But it was approved by the Republican Controlled House.  Shouldn't the thread read, "Republicans cut funds to wounded warriors"? 

    And why force the choice between helping wounded Vets and children of undocumented workers?  Do you really want kids without access to health care attending public schools or playing sports with your children?  I for one would prefer that children be able to go see a doctor for things like immunizations and to get treated for contagious diseases and illnesses.

    Maybe if the Alabama Senator hadn't tied the funding for the wounded vets to hurting children, maybe the measure would have passed.

    But I'm sure the republican senator wasn't purposely trying to play politics with wounded veterans.

     
  8. You have chosen to ignore posts from ronreganfan. Show ronreganfan's posts

    Re: Senate cuts funds to wounded warriors and veterans, protect illegals over veterans!

    In response to DirtyWaterLover's comment:


    But it was approved by the Republican Controlled House.  Shouldn't the thread read, "Republicans cut funds to wounded warriors"? 

    And why force the choice between helping wounded Vets and children of undocumented workers?  Do you really want kids without access to health care attending public schools or playing sports with your children?  I for one would prefer that children be able to go see a doctor for things like immunizations and to get treated for contagious diseases and illnesses.

    Maybe if the Alabama Senator hadn't tied the funding for the wounded vets to hurting children, maybe the measure would have passed.

    But I'm sure the republican senator wasn't purposely trying to play politics with wounded veterans.



    It was put in the bill by the representative of the Democrat controlled Senate, Murray.  Should the Republicans have threatened to shut down the government over it, or just let the Democrats stick it to vets?

     
  9. You have chosen to ignore posts from DirtyWaterLover. Show DirtyWaterLover's posts

    Re: Senate cuts funds to wounded warriors and veterans, protect illegals over veterans!

    In response to ronreganfan's comment:

    In response to DirtyWaterLover's comment:


    But it was approved by the Republican Controlled House.  Shouldn't the thread read, "Republicans cut funds to wounded warriors"? 

    And why force the choice between helping wounded Vets and children of undocumented workers?  Do you really want kids without access to health care attending public schools or playing sports with your children?  I for one would prefer that children be able to go see a doctor for things like immunizations and to get treated for contagious diseases and illnesses.

    Maybe if the Alabama Senator hadn't tied the funding for the wounded vets to hurting children, maybe the measure would have passed.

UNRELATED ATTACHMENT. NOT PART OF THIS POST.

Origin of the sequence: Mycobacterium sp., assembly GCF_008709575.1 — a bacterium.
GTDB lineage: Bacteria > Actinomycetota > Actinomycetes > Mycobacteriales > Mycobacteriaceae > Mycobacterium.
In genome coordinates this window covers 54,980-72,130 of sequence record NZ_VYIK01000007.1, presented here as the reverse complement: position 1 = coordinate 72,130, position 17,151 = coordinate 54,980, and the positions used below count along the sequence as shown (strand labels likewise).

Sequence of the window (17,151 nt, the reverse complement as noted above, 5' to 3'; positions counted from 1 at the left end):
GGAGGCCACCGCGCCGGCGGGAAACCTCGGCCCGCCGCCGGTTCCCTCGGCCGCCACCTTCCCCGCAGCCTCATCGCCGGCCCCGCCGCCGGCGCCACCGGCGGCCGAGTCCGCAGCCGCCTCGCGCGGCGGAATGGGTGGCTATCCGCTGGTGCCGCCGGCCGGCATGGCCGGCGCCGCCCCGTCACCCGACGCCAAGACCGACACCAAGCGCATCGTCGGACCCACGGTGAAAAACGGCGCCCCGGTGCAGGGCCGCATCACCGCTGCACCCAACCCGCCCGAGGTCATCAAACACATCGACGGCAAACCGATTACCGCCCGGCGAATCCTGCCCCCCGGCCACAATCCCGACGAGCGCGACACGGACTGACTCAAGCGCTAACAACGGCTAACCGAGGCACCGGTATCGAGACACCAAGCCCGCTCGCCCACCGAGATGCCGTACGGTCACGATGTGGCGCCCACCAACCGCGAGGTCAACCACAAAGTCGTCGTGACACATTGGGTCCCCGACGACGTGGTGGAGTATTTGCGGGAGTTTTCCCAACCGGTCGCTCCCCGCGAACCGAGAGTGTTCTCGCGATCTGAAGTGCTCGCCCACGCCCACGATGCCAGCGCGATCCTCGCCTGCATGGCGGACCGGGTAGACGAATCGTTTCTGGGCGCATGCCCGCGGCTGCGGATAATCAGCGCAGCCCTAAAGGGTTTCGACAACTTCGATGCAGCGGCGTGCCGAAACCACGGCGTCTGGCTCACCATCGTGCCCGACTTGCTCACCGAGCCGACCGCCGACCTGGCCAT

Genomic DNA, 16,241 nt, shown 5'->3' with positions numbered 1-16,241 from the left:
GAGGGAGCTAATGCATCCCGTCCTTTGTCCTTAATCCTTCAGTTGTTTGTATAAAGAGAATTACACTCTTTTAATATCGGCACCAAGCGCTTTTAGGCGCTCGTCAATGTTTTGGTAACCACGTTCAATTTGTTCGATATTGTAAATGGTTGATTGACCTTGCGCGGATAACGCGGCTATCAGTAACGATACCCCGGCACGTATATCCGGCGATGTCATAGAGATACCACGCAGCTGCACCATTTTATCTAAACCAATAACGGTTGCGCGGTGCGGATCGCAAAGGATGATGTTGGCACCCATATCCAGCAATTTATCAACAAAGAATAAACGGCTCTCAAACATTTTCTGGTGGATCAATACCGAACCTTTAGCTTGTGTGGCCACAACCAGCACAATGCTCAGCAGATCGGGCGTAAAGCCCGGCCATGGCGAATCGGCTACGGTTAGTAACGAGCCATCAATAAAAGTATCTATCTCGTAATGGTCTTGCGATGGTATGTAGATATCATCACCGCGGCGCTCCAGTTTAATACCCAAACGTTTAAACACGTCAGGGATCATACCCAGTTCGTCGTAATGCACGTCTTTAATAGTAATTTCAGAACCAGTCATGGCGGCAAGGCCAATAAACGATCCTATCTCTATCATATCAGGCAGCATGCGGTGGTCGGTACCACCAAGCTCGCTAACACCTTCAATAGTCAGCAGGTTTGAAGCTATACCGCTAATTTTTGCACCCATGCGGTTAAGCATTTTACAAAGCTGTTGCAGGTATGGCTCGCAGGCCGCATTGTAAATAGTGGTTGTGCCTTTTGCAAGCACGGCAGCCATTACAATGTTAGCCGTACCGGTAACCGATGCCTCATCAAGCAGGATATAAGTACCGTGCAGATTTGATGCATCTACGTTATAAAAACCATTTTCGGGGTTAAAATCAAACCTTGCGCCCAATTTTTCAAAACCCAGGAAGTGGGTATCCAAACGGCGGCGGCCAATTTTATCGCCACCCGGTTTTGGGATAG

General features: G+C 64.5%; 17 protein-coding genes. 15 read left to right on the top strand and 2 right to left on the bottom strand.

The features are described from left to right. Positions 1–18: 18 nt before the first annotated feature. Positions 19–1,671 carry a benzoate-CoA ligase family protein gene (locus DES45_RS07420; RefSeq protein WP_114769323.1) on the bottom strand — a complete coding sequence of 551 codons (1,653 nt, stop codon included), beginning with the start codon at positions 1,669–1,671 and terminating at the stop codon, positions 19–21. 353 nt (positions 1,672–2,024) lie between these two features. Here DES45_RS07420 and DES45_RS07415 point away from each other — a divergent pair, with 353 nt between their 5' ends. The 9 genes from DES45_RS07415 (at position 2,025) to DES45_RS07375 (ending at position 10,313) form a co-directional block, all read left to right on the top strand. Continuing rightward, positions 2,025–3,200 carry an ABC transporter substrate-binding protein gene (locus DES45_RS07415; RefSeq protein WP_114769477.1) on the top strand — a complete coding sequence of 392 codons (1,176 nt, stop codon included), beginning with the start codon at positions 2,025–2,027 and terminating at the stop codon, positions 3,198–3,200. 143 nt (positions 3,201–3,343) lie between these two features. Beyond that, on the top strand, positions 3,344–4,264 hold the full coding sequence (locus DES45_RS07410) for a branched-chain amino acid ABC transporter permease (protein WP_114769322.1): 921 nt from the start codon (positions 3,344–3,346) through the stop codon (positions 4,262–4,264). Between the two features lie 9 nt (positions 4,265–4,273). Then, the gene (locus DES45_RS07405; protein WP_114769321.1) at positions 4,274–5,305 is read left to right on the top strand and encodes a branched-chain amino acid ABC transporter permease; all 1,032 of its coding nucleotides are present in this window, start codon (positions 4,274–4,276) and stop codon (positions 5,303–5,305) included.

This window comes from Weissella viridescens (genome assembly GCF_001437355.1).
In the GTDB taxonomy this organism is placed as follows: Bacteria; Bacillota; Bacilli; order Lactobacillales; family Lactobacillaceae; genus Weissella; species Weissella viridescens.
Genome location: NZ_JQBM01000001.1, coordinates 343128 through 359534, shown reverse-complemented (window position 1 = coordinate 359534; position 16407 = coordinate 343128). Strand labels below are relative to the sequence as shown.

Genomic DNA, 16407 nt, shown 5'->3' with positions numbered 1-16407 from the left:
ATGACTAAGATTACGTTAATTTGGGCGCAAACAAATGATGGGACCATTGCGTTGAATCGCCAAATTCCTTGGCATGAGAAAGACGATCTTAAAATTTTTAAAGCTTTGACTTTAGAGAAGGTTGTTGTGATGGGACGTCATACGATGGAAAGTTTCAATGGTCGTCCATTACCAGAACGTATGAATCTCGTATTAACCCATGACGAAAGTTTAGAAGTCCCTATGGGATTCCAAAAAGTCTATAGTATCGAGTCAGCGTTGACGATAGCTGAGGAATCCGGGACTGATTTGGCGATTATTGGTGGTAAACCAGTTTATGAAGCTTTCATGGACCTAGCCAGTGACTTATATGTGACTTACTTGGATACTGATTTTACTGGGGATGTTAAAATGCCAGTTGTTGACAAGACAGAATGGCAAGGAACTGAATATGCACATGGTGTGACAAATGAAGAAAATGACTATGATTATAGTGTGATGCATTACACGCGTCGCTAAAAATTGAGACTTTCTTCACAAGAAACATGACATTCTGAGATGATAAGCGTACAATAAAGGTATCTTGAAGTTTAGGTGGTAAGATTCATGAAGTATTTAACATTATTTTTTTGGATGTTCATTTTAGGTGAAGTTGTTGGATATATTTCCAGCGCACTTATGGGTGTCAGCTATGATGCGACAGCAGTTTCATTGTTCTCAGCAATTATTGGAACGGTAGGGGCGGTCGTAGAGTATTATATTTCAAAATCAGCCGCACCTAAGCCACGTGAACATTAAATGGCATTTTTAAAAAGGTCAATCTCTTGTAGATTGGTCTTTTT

But I'm sure the republican senator wasn't purposely trying to play politics with wounded veterans.



    It was put in the bill by the representative of the Democrat controlled Senate, Murray.  Should the Republicans have threatened to shut down the government over it, or just let the Democrats stick it to vets?




    But that wasn't their only 2 choices.  They could have put a 1 penny tax on all stock trades, for example.

     
  10. You have chosen to ignore posts from andiejen. Show andiejen's posts

    Re: Senate cuts funds to wounded warriors and veterans, protect illegals over veterans!

    In response to slomag's comment:

     

    In response to WhatDoYouWantNow's comment:

     

    If it's true it seems pretty f'd up.

     



    I agree, but I give it pretty long odds on being true.  My guess is it will bounce around the echo chamber for a while, and this time next week the first hit when googling on this will be from snopes.

     

     

     



    slomag,

     

    When I first heard this morning Icould not believe they could not find somewhere else in the budget to cut.

    Seriously. But of course verterans do not have the money to pay lobbyists the way other groups do, do they?

    So what if we made a promise to our verterans.

     

      Senators Eye Changes to Military Pension Provision in Budget Deal

    Senate Armed Services Committee Chairman Sen. Carl Levin, D-Mich., left, accompanied by Sen. John McCain, R-Ariz. ranking Republican on the committee. Senate Armed Services Committee Chairman Sen. Carl Levin, D-Mich., left, accompanied by Sen. John McCain, R-Ariz. ranking Republican on the committee. Evan Vucci/AP

    Though the Senate is poised to pass the Bipartisan Budget Act on Wednesday, lawmakers in both parties are already working to alter some of its provisions in the weeks and months ahead.

    The measure is expected to pass handily, sending a bill to President Obama's desk that will reduce sequestration cuts by $63 billion and fund the government through Sept. 30, 2015. But that has not stopped lawmakers from making preparations to tinker with it after it passes, most notably with a provision reducing military pensions.

    "Nothing is written in stone around here," said Sen. Carl Levin, chairman of the Senate Armed Services Committee. "This is a budget. A budget could be amended next year."

    Levin said Tuesday that his committee will look into nixing the cuts to military pensions before they take effect in 2016. Under the budget agreement, military retirees under the age of 62 will see reductions in cost-of-living adjustments, but the committee could alter or eliminate that change, Levin said.